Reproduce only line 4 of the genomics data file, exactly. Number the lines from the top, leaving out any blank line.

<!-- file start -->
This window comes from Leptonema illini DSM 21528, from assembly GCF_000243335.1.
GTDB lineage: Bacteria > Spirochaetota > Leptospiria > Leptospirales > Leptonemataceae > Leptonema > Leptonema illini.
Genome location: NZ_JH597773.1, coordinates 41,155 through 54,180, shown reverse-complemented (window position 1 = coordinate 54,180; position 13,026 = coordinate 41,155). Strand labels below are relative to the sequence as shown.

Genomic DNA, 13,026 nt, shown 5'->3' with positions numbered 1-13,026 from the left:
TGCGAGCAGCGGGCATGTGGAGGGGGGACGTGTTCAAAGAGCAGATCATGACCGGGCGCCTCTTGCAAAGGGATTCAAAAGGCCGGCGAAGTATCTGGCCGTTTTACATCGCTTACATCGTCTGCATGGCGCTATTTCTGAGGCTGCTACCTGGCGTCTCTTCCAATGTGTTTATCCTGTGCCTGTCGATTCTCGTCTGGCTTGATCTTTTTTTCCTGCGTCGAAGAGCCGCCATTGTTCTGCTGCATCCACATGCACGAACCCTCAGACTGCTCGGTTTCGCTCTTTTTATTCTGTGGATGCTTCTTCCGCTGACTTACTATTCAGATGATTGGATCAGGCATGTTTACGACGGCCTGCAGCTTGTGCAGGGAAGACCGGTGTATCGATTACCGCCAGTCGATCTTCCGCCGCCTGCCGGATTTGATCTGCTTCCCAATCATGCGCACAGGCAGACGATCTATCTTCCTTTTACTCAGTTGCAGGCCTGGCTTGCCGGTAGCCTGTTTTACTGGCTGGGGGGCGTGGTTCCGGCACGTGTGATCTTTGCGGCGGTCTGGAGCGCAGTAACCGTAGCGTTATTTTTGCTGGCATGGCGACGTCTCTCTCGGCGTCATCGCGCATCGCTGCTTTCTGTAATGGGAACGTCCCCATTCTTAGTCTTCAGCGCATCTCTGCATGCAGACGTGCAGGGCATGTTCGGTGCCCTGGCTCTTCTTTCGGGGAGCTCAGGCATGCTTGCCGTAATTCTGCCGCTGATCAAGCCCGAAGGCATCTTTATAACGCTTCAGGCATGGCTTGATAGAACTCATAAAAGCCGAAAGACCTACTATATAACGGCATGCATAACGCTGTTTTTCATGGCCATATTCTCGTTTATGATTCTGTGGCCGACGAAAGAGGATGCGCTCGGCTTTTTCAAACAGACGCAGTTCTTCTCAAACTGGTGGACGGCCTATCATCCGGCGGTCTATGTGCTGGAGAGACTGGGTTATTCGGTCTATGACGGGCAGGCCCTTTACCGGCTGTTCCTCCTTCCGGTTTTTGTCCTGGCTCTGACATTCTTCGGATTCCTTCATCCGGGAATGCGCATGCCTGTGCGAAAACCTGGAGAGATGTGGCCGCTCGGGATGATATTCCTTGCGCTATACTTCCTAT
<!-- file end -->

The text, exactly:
Genomic DNA, 13,026 nt, shown 5'->3' with positions numbered 1-13,026 from the left: